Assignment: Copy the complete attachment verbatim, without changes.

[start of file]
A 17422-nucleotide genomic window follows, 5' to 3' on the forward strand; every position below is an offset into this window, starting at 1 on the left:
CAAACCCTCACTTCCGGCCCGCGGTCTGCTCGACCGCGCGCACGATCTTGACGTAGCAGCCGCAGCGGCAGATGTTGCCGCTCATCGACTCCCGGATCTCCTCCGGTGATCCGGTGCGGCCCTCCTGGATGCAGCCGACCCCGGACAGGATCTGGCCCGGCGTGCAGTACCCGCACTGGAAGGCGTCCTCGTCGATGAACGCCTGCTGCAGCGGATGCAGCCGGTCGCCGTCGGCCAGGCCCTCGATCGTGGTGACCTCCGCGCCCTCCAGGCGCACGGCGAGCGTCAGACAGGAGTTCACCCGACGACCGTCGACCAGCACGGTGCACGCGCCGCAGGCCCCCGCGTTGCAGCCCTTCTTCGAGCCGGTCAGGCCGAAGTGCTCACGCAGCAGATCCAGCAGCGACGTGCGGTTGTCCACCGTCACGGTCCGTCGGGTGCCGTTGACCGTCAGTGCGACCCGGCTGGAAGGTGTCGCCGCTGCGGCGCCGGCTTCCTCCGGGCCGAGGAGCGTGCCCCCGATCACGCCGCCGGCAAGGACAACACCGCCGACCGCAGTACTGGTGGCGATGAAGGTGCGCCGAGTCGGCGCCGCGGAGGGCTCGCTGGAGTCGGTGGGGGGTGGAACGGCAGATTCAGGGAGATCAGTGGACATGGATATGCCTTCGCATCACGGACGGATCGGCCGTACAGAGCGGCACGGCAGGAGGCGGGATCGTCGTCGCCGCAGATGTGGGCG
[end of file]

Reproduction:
A 17422-nucleotide genomic window follows, 5' to 3' on the forward strand; every position below is an offset into this window, starting at 1 on the left:
CAAACCCTCACTTCCGGCCCGCGGTCTGCTCGACCGCGCGCACGATCTTGACGTAGCAGCCGCAGCGGCAGATGTTGCCGCTCATCGACTCCCGGATCTCCTCCGGTGATCCGGTGCGGCCCTCCTGGATGCAGCCGACCCCGGACAGGATCTGGCCCGGCGTGCAGTACCCGCACTGGAAGGCGTCCTCGTCGATGAACGCCTGCTGCAGCGGATGCAGCCGGTCGCCGTCGGCCAGGCCCTCGATCGTGGTGACCTCCGCGCCCTCCAGGCGCACGGCGAGCGTCAGACAGGAGTTCACCCGACGACCGTCGACCAGCACGGTGCACGCGCCGCAGGCCCCCGCGTTGCAGCCCTTCTTCGAGCCGGTCAGGCCGAAGTGCTCACGCAGCAGATCCAGCAGCGACGTGCGGTTGTCCACCGTCACGGTCCGTCGGGTGCCGTTGACCGTCAGTGCGACCCGGCTGGAAGGTGTCGCCGCTGCGGCGCCGGCTTCCTCCGGGCCGAGGAGCGTGCCCCCGATCACGCCGCCGGCAAGGACAACACCGCCGACCGCAGTACTGGTGGCGATGAAGGTGCGCCGAGTCGGCGCCGCGGAGGGCTCGCTGGAGTCGGTGGGGGGTGGAACGGCAGATTCAGGGAGATCAGTGGACATGGATATGCCTTCGCATCACGGACGGATCGGCCGTACAGAGCGGCACGGCAGGAGGCGGGATCGTCGTCGCCGCAGATGTGGGCG